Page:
Avid K-pop fans like the BTS ARMY have taken to social media to express their concerns and dissatisfaction with HYBE’s dynamic concert ticket pricing system – a system that borrows from the Ticketmaster playbook.
K-Pop fans like the BTS ARMY are raising concerns about HYBE’s dynamic pricing system for concert tickets. Fans took to social media to launch a campaign using hashtags like #SayNoToDynamicPricing and #NoDynamicPricing to express their opposition to the agency’s new policy.
One fan’s tweet, in particular, seems to have started the fire underneath fanbase Regarding the dynamic pricing controversy, he criticized the lack of notification to fans about the implementation of the system and asked, “Do you really believe in music?” This fan shared an example of ticket prices originally set at 300,000 KRW (about 225.16 USD). and increased to KRW 1 million (approx. USD 750.54) due to dynamic pricing.
HYBE unveiled its dynamic pricing system during an investor conference to announce the agency’s first quarter 2023 results. As with Ticketmaster’s dynamic pricing system, ticket prices fluctuate based on demand, similar to airline ticket and hotel pricing models. As demand increases, so does the price, which changes throughout the ticket sales process, making it impossible to know the final price in advance.
“Dynamic pricing has already been applied to current concerts such as SUGA and TXT and will be applied to all our artists going forward,” HYBE said during the conference.
Ticketmaster’s dynamic pricing structure is controversial, as its implementation for Taylor Swift’s November 2022 concert went awry and led to a congressional hearing. The system was put in place to combat scalpers who profit from buying and reselling tickets, while Ticketmaster claims it allows artists to generate more revenue.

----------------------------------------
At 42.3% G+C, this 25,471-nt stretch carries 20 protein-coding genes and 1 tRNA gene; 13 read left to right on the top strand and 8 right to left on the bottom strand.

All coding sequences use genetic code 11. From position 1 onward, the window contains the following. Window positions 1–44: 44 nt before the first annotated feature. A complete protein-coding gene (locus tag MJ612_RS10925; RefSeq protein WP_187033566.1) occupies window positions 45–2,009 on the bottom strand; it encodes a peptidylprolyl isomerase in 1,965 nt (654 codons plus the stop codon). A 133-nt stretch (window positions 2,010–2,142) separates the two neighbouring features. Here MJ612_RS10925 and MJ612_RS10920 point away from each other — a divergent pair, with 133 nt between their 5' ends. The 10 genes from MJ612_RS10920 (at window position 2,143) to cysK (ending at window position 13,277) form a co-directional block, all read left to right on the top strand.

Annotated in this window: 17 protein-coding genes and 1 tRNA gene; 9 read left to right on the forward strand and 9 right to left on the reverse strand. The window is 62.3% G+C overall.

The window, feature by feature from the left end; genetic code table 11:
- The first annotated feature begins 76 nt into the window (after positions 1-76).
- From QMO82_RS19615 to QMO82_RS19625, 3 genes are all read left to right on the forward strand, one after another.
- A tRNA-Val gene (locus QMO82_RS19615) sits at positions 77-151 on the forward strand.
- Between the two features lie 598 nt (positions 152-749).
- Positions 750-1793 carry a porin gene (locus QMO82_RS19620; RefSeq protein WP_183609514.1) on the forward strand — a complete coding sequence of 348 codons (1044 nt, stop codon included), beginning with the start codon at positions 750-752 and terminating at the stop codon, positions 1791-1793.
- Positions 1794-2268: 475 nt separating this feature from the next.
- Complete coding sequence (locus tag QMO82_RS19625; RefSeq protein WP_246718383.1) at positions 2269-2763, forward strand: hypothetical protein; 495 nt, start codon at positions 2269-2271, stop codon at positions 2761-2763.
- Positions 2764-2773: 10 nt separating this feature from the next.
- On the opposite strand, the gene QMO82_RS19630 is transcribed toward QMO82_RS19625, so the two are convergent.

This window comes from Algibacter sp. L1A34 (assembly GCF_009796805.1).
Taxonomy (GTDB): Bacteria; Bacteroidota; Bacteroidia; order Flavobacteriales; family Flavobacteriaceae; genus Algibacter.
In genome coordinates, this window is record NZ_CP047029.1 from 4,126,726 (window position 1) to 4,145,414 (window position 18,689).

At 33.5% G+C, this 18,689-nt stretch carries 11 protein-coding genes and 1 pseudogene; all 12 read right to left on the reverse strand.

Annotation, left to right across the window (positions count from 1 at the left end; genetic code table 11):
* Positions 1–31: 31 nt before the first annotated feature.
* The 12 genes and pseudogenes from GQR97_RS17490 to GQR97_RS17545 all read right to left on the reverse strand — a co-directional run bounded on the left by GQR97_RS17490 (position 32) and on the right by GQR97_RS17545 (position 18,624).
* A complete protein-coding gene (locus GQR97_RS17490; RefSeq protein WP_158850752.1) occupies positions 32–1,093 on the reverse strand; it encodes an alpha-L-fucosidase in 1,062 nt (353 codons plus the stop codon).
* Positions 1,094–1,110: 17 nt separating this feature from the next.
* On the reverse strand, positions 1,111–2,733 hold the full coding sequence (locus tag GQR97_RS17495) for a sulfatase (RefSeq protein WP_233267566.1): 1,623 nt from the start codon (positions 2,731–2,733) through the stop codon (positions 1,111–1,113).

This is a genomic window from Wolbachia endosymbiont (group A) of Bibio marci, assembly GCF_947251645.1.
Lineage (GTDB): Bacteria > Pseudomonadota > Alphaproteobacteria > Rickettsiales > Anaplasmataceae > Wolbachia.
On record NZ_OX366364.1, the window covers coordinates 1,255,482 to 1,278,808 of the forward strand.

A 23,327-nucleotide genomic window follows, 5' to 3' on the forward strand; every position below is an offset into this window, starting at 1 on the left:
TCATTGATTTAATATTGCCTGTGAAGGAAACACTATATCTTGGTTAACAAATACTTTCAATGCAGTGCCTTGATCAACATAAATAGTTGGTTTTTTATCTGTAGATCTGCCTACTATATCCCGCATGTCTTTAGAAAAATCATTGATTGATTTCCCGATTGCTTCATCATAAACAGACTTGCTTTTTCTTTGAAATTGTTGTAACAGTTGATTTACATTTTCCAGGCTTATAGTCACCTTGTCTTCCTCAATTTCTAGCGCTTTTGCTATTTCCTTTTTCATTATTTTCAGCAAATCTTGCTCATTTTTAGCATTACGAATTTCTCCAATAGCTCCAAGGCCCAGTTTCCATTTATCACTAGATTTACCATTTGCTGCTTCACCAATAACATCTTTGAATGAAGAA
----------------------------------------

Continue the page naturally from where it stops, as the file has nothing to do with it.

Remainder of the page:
BTS ARMY’s complaints about HYBE’s dynamic pricing began when purchasing tickets for BTS member Suga’s solo concert in the US. While fans initially assumed that Ticketmaster’s policy was to blame for the price fluctuations, they would be shocked to discover that it was a policy that HYBE had recently implemented.
“I paid 2.5 million KRW (~1,876 USD) for the ticket alone,” commented one fan. “I didn’t buy it from a scalper. I bought it direct from the source. At first I slandered Ticketmaster, but now I see the worst (from HYBE).”
“After paying $22 to sign up for a paid membership, I got the right to buy a ticket through a lottery,” explains another. “But on the day the ticket was issued, the ticket price — which was $400 for a ground map — skyrocketed every time I clicked on it. It went all the way up to $1,800 for a ticket and I finally gave up. In the end, only those who have a lot of money will be able to go to concerts.”
“We have the right to purchase performances from HYBE artists at the original price,” concluded one fan on his blog. “I am against the dynamic ticketing system that increases prices and was set under conscious agency leadership.”